Since Iraq and Syria are now all part of the same greater Sunni/Shia conflict, let’s take a look at recent developments in the broader theater:
The War Nerd pinpoints the biggest reason for ISIS’s rapid Iraq advance: the flat geography of the area they’ve taken: “It’s the Bonneville Salt Flats of insurgency, the place you go to set new speed records.” He also thinks the Kurdish Pesh Merga will slaughter them if ISIS is foolish enough to make a big push into the northern hill country.
Michael Totten has a depressing interview with Lee Smith, the author of The Consequences of Syria:
For all Obama’s talk of arming Syrian rebels, no arms seem to have actually made it there. Indeed, the whole thing seems to have been a disinformation campaign the press lapped up. “This White House has been bad for the press, and the readership’s faith in our press, but it seems most journalists don’t much care.”
“The administration feared that helping topple Assad, an ally of Iran, might have angered the Iranians and pushed them away from the negotiating table, and getting a deal with Iran was the White House’s chief goal in the Middle East.” So the goal of the Obama Administration isn’t a free Middle East, or a stable Middle East, but signing a piece of paper with the ayatollahs.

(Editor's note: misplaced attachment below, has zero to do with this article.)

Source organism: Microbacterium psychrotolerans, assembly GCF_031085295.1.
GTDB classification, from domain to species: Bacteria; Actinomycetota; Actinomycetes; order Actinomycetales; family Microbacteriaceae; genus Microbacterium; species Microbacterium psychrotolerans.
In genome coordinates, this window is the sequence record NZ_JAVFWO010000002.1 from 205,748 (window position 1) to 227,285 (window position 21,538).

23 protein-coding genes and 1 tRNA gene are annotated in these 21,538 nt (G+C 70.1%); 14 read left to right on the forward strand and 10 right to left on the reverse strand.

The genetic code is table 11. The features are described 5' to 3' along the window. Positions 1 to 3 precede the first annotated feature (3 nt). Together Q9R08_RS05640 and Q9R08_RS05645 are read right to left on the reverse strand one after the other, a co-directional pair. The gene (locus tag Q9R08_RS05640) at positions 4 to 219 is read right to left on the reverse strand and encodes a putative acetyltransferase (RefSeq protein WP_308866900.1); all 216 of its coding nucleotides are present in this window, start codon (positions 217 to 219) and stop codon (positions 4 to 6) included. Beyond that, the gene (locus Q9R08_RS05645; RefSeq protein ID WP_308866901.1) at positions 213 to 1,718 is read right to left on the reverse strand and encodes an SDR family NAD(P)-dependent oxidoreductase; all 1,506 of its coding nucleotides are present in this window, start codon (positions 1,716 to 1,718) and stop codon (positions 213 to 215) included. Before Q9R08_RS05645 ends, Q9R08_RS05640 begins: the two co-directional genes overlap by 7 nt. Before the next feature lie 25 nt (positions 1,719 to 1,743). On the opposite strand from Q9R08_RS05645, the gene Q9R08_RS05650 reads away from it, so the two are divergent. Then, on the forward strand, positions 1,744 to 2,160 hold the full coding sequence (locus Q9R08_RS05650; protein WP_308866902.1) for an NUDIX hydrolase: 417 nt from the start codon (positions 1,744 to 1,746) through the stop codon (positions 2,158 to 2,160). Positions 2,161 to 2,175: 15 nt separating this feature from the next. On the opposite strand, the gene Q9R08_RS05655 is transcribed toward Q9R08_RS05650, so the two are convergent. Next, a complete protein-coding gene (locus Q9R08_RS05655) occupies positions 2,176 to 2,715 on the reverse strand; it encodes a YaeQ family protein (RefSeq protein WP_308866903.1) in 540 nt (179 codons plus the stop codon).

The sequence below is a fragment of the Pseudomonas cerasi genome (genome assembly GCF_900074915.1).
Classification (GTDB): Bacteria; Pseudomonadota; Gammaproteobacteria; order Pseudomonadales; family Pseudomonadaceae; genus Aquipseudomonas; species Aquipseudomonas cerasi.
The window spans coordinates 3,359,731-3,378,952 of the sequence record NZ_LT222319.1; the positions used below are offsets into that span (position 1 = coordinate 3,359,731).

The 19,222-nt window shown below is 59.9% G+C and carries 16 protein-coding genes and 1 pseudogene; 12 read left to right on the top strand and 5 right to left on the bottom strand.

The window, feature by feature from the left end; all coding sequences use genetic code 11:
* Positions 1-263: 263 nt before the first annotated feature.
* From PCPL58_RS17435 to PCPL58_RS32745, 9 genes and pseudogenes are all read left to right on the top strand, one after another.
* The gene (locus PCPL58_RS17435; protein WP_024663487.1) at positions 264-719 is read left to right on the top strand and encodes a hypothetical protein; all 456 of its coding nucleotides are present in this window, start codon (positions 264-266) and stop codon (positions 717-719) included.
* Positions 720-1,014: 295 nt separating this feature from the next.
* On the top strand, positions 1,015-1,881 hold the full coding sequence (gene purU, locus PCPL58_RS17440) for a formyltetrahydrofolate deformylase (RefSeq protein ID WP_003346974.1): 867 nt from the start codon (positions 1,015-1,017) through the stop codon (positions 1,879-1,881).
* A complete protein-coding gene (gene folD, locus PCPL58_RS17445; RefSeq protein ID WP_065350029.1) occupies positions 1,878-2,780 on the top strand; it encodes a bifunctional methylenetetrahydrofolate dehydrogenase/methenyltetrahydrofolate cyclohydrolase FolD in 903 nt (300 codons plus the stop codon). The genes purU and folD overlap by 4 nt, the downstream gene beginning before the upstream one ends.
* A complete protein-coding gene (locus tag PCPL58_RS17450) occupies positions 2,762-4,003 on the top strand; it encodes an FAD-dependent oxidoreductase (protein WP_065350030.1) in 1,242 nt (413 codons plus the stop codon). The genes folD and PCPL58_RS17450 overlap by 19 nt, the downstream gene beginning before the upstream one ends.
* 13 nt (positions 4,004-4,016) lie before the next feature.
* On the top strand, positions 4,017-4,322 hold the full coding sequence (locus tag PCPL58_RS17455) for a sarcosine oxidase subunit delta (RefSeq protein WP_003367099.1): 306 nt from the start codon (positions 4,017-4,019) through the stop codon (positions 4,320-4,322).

Since Obama’s serial retreats have put us in a situation of such profound weakness, they won’t even be getting that: “What we’re seeing [is] a United States in retreat in the Middle East. So I don’t see what the accommodation would look like. It’s not a grand bargain with Iran, but an American fire sale, with the US virtually giving away its assets. The US is retreating from the region and leaving it in Iranian hands.”
“What we’re seeing in cities like Mosul is a Sunni rebellion against Maliki and the Iranians. In addition to ISIS, there are also former Baath party figures, like one of Saddam’s deputies, Izzat Ibrahim al-Douri, as well as Sunni tribes. ISIS would appear to be playing the role of Sunni shock troops, who are dispatched to the fronts to terrorize and create havoc. Behind them are the Baathis and the tribes.”
Reason for ISIS’ rapid advance? Maliki’s brutal sectarian incompetence. “What Maliki and the Iranians have done is unite the tribes and ISIS through their anti-Sunni policies.”
Read the whole thing.
A look a Syria’s Christians, who are getting it from both sides.
Here’s a piece that suggests that moderate Sunnis are just using ISIS to get Maliki out. (Well, what are a few Shia mass graves anyway?) Yeah, not buying it. It’s the guys with guns who use “moderates,” not the other way around. Also argues for a de jour rather than merely de facto partition of Iraq.